Mergers and acquisitions: a value enhancer or destroyer?26 May 2011
This article first appeared in Western Daily Press on 26 May 2011.
With a revival in corporate activity on the horizon, the sound advice of one of my former clients comes to mind.
He once said that a successful acquisition focuses on ‘winning the peace following the transaction’ rather than ‘winning the war during the transaction’. I’m sure this sentiment rings true for all those who have ever been involved in an acquisition.
I read recently that between 70% and 90% of all mergers and acquisitions are doomed to failure.
With this in mind, what can be done to minimise the risk of failure and improve the chances of making your next acquisition a success?
The first and most important step is to analyse and understand the reasoning behind your next acquisition. What is the motivation for the deal? Is the business looking to acquire additional ‘resources’ or is it looking for a different ‘business model’?
Once you have the answered these questions – which are deceptively simple and yet worth the effort – you can assess potential targets and develop a plan for executing the deal. Due diligence will of course feature as part of this plan, but aside from the usual legal, financial and tax aspects, a few other matters are worth considering. If you have a “one-stop shop” rationale and the motivation for the deal is to expand your product range, ask yourself whether new customers will need or want to buy these products at the same time and in the same place.
Do your sales staff have the necessary skills to sell the acquired company’s products and, of course, vice versa. Finally, be honest about who has the stronger personal skill sets. Within people businesses, such as professional practices, inmy experience an attitude of ‘acquirer’ and ‘acquiree’ rarely adds value.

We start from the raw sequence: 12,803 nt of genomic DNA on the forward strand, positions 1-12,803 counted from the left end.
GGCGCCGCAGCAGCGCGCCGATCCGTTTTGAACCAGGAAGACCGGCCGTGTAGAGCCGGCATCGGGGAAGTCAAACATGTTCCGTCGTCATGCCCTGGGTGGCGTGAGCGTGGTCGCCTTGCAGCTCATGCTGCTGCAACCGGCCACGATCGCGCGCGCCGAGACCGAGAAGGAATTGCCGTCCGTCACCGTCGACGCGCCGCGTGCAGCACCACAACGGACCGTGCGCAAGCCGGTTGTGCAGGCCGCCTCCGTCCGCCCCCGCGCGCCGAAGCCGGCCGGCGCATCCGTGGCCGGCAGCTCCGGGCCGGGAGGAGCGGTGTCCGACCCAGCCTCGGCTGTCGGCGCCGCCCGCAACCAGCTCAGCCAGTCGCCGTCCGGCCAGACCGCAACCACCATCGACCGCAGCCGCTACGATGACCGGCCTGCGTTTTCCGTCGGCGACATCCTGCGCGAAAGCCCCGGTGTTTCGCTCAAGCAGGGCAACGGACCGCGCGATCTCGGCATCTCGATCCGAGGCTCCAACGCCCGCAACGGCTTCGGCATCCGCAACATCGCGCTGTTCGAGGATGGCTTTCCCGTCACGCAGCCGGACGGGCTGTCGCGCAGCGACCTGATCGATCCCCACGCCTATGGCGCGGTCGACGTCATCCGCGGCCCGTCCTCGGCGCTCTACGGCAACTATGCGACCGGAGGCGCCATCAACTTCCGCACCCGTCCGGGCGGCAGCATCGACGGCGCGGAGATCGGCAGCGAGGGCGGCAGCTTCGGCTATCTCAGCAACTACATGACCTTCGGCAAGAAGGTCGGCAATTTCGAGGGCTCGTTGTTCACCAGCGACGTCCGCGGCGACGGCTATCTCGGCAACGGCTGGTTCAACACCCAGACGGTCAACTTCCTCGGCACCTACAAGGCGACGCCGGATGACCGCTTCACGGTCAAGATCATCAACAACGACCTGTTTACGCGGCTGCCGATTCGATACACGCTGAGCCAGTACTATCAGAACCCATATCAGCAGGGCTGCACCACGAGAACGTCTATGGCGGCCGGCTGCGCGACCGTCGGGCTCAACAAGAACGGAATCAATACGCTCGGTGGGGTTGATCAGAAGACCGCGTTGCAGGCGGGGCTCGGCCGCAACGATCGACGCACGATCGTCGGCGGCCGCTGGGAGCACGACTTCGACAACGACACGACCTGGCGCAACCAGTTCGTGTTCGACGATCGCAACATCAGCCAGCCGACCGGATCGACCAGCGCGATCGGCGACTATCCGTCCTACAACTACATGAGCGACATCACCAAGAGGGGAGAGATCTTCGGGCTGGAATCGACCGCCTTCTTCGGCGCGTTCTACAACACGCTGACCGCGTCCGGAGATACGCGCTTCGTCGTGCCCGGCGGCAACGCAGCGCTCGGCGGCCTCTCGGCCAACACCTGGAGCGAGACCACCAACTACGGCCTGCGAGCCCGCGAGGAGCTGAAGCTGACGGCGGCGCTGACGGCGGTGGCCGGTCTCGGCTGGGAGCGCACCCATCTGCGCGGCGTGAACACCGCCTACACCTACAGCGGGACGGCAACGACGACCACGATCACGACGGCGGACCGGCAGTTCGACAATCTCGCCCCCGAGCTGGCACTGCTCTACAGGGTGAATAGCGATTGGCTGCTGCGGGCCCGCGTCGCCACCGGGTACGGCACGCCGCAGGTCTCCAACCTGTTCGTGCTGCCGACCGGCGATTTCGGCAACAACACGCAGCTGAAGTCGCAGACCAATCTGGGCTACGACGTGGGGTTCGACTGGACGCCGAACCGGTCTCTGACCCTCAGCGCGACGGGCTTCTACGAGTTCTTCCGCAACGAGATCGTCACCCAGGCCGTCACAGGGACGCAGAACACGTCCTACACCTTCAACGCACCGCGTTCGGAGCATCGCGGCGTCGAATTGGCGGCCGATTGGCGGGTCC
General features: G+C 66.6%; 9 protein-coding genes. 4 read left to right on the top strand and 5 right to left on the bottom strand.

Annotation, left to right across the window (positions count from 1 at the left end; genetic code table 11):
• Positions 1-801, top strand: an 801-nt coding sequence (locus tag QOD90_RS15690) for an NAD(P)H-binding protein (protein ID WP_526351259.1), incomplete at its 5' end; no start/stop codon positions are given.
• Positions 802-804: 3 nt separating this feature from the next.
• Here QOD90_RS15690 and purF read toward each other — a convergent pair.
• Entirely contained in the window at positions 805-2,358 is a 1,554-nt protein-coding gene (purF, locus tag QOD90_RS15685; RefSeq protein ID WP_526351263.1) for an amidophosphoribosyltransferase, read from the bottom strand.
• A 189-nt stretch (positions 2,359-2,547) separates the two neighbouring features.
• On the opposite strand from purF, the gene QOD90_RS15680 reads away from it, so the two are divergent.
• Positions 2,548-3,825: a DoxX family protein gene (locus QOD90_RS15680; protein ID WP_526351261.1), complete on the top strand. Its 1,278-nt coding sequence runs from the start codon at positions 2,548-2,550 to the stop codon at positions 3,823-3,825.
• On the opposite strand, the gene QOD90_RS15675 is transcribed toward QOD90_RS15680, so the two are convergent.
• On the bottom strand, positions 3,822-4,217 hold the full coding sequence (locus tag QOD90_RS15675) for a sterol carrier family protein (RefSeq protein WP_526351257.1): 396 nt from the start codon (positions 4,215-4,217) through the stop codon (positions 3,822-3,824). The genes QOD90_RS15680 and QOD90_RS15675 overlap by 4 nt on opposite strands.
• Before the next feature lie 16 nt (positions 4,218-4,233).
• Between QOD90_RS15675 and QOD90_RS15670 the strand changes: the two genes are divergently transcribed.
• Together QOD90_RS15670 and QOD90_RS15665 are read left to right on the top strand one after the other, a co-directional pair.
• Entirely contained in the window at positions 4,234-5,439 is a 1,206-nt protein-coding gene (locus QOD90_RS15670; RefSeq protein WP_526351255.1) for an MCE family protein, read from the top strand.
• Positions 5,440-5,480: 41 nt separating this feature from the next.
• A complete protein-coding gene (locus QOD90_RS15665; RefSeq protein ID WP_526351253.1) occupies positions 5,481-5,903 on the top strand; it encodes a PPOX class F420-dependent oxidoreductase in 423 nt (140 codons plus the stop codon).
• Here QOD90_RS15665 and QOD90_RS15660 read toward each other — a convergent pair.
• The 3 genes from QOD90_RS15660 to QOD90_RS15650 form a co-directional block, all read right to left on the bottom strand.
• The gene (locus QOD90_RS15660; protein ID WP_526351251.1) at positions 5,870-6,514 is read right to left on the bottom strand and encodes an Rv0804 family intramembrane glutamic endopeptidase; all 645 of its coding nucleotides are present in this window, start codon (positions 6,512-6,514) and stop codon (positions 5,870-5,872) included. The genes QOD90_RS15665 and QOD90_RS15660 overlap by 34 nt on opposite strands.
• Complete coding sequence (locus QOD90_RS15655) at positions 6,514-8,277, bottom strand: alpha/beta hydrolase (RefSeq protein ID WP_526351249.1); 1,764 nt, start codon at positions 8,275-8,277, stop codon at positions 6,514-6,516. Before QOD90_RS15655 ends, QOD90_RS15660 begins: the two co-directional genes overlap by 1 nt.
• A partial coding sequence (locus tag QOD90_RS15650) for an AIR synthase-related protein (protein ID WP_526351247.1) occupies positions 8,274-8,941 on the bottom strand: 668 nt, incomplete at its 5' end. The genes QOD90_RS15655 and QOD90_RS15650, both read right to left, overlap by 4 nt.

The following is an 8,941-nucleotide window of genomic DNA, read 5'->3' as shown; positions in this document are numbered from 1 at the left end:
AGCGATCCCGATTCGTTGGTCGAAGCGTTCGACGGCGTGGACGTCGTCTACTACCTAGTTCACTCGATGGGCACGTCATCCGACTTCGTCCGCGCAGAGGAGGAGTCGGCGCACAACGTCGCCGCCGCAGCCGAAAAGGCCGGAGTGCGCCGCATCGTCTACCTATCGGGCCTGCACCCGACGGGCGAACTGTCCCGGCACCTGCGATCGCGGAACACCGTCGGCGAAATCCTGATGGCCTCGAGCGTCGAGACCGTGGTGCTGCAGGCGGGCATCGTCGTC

The two main deal drivers are the pursuit of additional resources or a new business model.
Targeting resources propels most M&A activity by professional practices. A current example of where the motivation for M&A is driven by the desire for a different business model is Microsoft’s acquisition of Skype.
Resources and business models are very different and will require a fundamentally different approach post-acquisition. I would recommend the following integration strategies post-deal. If your objective is to acquire resources, integrate them quickly into your existing business and then let the former business ‘die’.
Alternatively, if your plan is to acquire a new business model, try not to interfere too much, although make sure to add your own resources and expertise to learn and exploit the advances it brings.
When acquiring resources, suchas professional practices, you run the risk that very little time and effort is actually spent on executing an integration plan. People will always need to understand the rationale behind the deal and feel part of it – quickly. A mobile resource can just as easily walk away.
‘The two main deal drivers are the pursuit of additional resources or a new business model’
In the case of a new business model, a significant amount of time and effort should be spent on dissecting the product as well as processes and systems. Look at what can be learnt and applied to your existing model as well as the problems that they have encountered and overcome. Real value can be unlocked by this careful investigation. Where such acquisitions can go wrong is the temptation to assume that the acquirer’s processes are the best.
As a leading national audit, tax and business advisory firm, Crowe Clark Whitehill has the industry experience and technical knowledge, combined with good local business connections and strong international capabilities, that can help you assess the true value of a proposed acquisition. We are prepared to challenge your thinking and can also help with that difficult post-acquisition phase, working with you and your team to grow and groom the enlarged group.With the right perspective and help, one plus one can often make three.
For more guidance on mergers and acquisitions, contact: David Anderson, Partner, Crowe Clark Whitehill LLP on 01242 234421 or email David.Anderson@crowecw.co.uk